Liberty State Park Nature Center ribbon cutting

Youngsters and adults yearning to expand their knowledge of local flora and fauna are in for a long-awaited treat now that the state has reopened the Nature Center at Liberty State Park in Jersey City.

After a nine-year closure triggered by Superstorm Sandy, the New Jersey Department of Environmental Protection marked the center’s return to life Wednesday, June 23, with the completion of a $3.5 million restoration.

DEP Commissioner Shawn LaTourette and Deputy Commissioner Olivia Glenn, in charge of advancing environmental justice and equity, were on hand for the ribbon-cutting ceremony.

Liberty State Park Nature Center interior

“Climate change took this place out,” LaTourette told a small group of invited guests, “and it’s not done with us.” In October 2012, he said, a sharp rise in sea levels pummeled the entire park, damaging the nature center building and much of the park infrastructure.

LaTourette pledged that the DEP would “build resiliency” into its future state park plans to try and prevent future disasters. As protector of all state parks and forests, DEP will “hold every single natural resource in trust,” he said, because they “belong to the people.”

And, he added, “you have my word I will take care of them for you. Our job is to deliver a clean and just environment for you.”

Guests got a further briefing on what happened to the nature center after Sandy hit from Jon Luk, the current superintendent of Cheesequake State Park in Matawan, who was serving as deputy superintendent of Liberty at the time.

“Sandy flooded the building with two feet of water,” Luk said, leaving its electrical and mechanical systems compromised, wiping out interior exhibits, and leaving in its wake piles of debris, including “salt water fish scattered on the cement patio by the dozens.”

Initially, the experts “weren’t sure if (the building) would be able to be salvaged,” Luk said.

And, he noted, that the center’s two staffers were moved several times to different park offices from which they organized sporadic summer “kayak eco-tours” for elementary school kids from the area and beyond.

Ultimately, DEP lined up funding for repairs, including a new roof and replacement electrical and mechanical systems along with a new lobby entrance that had previously been an outdoor extension of the main building.

The restoration, carried out under general contractor Practical, LLC, of Ridgewood, features these new components:

  • A Nature Discovery Room, where pre-schoolers can explore a variety of forest-themed hands-on activities or pick out a book from a nature library.
  • A Night Theatre that features a simulated meadowlands diorama and a recorded talk on nature-related topics about the diversity of animals, plants, and habitats in Liberty State Park.
  • A Pond Room with an illustrated, interactive, freshwater wetlands mural and a viewing platform with binoculars allowing glimpses of a real pond and the creatures living there.
  • A Salt Marsh Room offering opportunities for hands-on learning about food webs, tidal flow, mud flats, and wildlife.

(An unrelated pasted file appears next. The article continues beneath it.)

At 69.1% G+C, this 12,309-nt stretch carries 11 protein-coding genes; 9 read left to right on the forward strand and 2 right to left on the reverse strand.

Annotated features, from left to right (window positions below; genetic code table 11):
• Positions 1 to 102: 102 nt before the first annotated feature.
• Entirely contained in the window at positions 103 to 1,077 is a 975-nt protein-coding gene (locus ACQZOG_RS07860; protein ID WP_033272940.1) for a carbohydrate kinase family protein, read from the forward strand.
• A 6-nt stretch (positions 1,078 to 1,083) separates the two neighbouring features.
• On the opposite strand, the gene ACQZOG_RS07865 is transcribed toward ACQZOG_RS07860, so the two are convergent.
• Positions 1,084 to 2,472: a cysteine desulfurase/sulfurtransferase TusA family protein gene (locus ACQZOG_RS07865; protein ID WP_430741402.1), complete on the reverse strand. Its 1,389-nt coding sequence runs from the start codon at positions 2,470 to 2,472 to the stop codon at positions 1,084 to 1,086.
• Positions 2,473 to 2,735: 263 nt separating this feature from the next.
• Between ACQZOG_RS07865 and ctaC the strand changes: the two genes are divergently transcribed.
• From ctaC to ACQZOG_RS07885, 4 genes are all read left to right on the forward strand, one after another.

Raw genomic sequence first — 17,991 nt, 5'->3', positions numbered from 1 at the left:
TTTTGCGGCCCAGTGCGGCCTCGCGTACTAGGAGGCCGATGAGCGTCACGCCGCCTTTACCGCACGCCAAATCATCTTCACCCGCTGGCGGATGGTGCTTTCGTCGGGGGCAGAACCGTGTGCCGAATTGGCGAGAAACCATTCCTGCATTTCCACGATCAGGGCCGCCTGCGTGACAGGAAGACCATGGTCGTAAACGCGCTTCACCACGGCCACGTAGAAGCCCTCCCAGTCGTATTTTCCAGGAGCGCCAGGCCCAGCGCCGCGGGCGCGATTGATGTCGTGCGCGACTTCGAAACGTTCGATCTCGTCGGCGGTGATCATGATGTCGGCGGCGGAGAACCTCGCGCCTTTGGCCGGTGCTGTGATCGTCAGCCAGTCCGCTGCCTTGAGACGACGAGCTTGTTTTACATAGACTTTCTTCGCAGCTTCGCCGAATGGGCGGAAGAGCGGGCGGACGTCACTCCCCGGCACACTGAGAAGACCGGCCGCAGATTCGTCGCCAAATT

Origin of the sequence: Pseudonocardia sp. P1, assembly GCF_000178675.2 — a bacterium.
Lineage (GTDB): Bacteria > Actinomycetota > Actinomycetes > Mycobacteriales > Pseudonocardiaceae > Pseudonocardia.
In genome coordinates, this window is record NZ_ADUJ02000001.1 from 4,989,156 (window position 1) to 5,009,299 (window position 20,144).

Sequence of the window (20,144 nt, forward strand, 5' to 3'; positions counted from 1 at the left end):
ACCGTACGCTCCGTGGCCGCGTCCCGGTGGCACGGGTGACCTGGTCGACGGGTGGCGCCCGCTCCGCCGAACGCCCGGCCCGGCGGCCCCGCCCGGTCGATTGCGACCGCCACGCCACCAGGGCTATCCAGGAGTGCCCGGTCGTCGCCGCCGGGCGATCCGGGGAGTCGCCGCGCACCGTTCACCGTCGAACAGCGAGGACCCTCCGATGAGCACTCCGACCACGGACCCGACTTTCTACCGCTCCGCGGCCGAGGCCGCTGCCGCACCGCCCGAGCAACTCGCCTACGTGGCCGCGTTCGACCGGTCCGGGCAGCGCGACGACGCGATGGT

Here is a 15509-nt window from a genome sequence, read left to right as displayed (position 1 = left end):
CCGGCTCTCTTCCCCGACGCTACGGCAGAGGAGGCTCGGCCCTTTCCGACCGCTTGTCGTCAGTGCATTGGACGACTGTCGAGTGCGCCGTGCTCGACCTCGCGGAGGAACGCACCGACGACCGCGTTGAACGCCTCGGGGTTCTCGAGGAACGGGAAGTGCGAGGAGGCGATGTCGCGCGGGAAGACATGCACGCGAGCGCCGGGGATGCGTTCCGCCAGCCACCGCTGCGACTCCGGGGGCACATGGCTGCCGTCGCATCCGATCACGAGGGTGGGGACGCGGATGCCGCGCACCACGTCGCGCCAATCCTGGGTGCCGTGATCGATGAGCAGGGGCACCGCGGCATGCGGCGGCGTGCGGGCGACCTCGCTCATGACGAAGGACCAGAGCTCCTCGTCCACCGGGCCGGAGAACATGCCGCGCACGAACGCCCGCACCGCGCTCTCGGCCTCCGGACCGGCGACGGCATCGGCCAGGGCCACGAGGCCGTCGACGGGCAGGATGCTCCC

The center will offer “nature interpretive programs” to schools, organizations, and the public plus a variety of professional development workshops for educators.

Liberty State Park Nature Center interior

Visitors to the center were impressed by what they saw. Dawn Giambalvo, president of the Canco Park Conservancy of Jersey City and a board member of the Jersey City Parks Coalition, said she regarded the remodeled center as “a boon for the entire city and the region. The equitable availability of such pure visceral experiences with nature will transform our youth for years to come.”

Kelly Wenzel, a staff member of the N.J. Audubon Society, said she saw the center as “a great community asset that will hopefully be enjoyed for generations. It’s very exciting.”

A former Jersey City resident who preferred to identify herself only as Diane, had this reaction: “Nice, fresh, informative and fabulous.”

The Friends of Liberty State Park have donated 10 new Nikon binoculars to the center, and the group’s president, Sam Pesin, predicted the center’s new exhibits on nature and wildlife would prove “exciting for students and all other visitors to complement their first-hand experiences of benefitting from urban nature itself throughout the park, including LSP’s priceless and unique educational resource, the Caven Point Natural Area….”

Liberty State Park’s Nature Interpretive Center is now open to the public Wednesday through Sunday from 8 a.m. to 4 p.m. free of charge. Masks and social distancing continue to be required inside all state government buildings, including all buildings at Liberty State Park.

Large groups and schools may book a tour by calling 201-915-3400 or emailing LSPNatureCenter@dep.nj.gov. As COVID guidelines continue to change, the center’s staff will provide the current guidelines at time of inquiry.

Liberty State Park Nature Center is located at 275 Freedom Way inside the park. To reach the center, visit LSPNatureCenter@dep.nj.gov or call 201-915-3400, ext. 501.

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Ron Leir

Ron Leir has been a journalist since 1972. That includes a 37-year stint as a reporter, copy reader and assistant editor with The Jersey Journal, followed by a decade as a reporter with The Observer in...